Submitted to: European Geosciences Union General Assembly Proceedings
Publication Type: Abstract only
Publication Acceptance Date: 1/30/2008
Publication Date: 4/13/2008
Citation: Pachepsky, Y.A., Guber, A.K., Shelton, D.R., Sadeghi, A.M. 2008. Overland transport of manure-borne pathogen indicator organisms: observations and modeling. European Geoscienes union General Assembly 2008, Vienna, Austria, April 13-18, 2008. Interpretive Summary:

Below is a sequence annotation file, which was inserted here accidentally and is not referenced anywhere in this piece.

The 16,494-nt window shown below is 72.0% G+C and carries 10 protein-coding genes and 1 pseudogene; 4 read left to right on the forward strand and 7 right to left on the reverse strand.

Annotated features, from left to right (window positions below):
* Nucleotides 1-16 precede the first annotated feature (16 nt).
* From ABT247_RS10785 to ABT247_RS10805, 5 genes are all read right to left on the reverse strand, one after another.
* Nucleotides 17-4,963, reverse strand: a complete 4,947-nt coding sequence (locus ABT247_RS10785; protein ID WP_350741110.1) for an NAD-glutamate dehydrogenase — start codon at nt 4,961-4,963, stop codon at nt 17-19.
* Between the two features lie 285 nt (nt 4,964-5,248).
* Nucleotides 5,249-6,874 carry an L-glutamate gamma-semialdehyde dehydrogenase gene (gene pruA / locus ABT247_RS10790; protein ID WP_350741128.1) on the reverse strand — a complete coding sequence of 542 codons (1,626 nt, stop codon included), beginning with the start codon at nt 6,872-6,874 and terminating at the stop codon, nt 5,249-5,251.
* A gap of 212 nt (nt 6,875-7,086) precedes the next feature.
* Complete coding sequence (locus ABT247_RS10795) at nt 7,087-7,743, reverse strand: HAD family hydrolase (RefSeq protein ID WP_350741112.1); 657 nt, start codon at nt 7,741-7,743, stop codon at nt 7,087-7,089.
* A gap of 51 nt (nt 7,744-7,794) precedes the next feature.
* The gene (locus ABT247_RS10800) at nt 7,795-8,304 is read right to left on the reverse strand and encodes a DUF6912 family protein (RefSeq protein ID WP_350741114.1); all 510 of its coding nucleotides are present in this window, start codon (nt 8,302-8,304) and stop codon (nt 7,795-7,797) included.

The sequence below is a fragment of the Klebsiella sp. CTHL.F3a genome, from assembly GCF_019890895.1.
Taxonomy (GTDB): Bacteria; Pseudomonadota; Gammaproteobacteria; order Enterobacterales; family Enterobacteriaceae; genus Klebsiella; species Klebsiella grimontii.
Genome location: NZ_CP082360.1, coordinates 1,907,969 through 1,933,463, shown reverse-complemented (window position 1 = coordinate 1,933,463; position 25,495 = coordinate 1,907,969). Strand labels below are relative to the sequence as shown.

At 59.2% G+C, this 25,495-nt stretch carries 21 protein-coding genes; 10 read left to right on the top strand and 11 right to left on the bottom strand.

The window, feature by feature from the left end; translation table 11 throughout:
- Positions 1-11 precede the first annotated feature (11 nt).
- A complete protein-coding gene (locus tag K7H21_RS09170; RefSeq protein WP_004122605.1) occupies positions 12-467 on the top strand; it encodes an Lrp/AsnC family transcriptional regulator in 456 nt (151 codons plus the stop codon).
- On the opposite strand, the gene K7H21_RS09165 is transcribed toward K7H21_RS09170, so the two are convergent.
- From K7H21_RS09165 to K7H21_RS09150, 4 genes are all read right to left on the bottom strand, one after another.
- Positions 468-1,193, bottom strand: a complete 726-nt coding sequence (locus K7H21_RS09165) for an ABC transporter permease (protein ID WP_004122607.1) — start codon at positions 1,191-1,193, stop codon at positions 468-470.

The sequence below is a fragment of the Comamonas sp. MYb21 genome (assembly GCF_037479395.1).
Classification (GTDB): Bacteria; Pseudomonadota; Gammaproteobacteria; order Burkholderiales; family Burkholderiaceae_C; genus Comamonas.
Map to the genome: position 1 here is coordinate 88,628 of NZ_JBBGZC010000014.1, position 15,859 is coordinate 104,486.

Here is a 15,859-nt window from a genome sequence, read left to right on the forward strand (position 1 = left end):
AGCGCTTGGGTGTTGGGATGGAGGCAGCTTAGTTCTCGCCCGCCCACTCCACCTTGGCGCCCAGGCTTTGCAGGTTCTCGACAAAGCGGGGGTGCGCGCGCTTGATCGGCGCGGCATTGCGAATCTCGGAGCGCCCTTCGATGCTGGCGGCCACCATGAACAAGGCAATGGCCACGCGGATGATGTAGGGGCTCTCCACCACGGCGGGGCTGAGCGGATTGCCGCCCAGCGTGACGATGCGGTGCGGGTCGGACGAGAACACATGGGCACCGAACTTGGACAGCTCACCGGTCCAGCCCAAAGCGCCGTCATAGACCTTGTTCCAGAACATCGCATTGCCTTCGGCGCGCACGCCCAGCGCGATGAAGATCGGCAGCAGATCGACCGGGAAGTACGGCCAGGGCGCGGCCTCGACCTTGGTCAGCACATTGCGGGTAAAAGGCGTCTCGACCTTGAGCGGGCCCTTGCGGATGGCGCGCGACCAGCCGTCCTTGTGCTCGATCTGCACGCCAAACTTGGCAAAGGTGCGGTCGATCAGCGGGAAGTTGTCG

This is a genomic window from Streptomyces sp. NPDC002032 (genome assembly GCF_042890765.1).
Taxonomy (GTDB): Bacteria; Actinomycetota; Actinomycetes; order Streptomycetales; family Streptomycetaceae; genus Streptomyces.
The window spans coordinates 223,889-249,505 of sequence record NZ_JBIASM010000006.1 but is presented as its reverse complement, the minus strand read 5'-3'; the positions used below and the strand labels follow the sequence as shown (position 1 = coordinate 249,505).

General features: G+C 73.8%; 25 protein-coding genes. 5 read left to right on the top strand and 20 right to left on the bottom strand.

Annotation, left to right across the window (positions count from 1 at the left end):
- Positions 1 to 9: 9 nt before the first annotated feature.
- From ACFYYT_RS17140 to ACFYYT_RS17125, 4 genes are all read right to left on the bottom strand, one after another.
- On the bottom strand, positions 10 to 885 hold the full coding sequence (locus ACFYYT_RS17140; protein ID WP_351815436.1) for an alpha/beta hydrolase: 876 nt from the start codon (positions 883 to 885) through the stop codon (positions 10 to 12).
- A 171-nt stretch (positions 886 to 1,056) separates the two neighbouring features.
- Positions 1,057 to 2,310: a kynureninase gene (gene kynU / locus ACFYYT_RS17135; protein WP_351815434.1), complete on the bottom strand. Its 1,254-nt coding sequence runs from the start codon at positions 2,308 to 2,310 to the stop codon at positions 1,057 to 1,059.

Technical Abstract: Significant amounts of pathogenic microorganisms are released with the land-applied or deposited animal waste and are subsequently transported with runoff. The objective of this presentation is to summarize several experimental datasets that elucidate mechanisms of this transport and the magnitude of uncertainty in transport parameters of pathogen indicator organisms. Pathogen concentrations may first grow rather than decrease in deposited animal waste. In experiments with bovine fecal samples, E. coli concentrations showed up to 1.5 order of magnitude increase both in the field and in laboratory during the first week and subsequently decreased. .The die-off was faster in the field than in the laboratory at similar temperatures. The proportion of potentially pathogenic E. coli in total released E. coli did not change during the first month. Release rates may be organism-specific for the same animal waste. We observed significant differences in release of E. coli and enterococci from bovine manure. A change from first-order release kinetics to zero-order kinetics after 1 h of rainfall simulation was observed. Manure particulates released along with pathogens may substantially inhibit the association of pathogens with soil particles. We observed the negligible association of E. coli with wet soil aggregates in presence of manure suspensions, whereas the bacteria association with dry soil aggregates remained substantial even in presence of manure suspensions. The temporal stability of particle size distributions was observed in runoff and soil leachate from bovine manure slurry after 15 min of the runoff initiation. Particles had the median diameter of 3.8 µm, and 90% of particle diameters were between 0.6 and 17.8 µm. Fecal coliforms from the manure slurry partition between solid and liquid phases of the overland flow. Seasonal variations of the partitioning coefficients between 10 ml g-1 and 50 ml g-1 were observed in experiments with the bovine manure slurries. E. coli concentrations in field applied manure were typically lognormally distributed with four orders of magnitude difference between concentrations at the 10% and 90% probability levels. Modeling overland E. coli movement as the convective-dispersive transport with the first order reversible retention kinetic term and the infiltration-proportional surface straining rate was generally successful for field plot experiments. The differences in attachment and detachment rates could not be efficiently evaluated from the runoff experiment data. The surface straining rates were negligible at grassed plots and reached maximum at bare plots. The flow-surface partitioning coefficients were relatively stable and varied between 75 and 100 ml g-1, whereas the surface attachment rate constants exhibited the high variability with the 95% tolerance interval between 0.1 h-1 and 10 h-1. Simulations showed that relatively long high-intensity rainfalls, low infiltration, and concentrated flow between vegetation clumps can promote the overland transport of pathogens. The high uncertainty in parameters of the overland transport of manure-borne pathogens indicates the need in probabilistic characterization of this transport with site-specific soil and weather properties.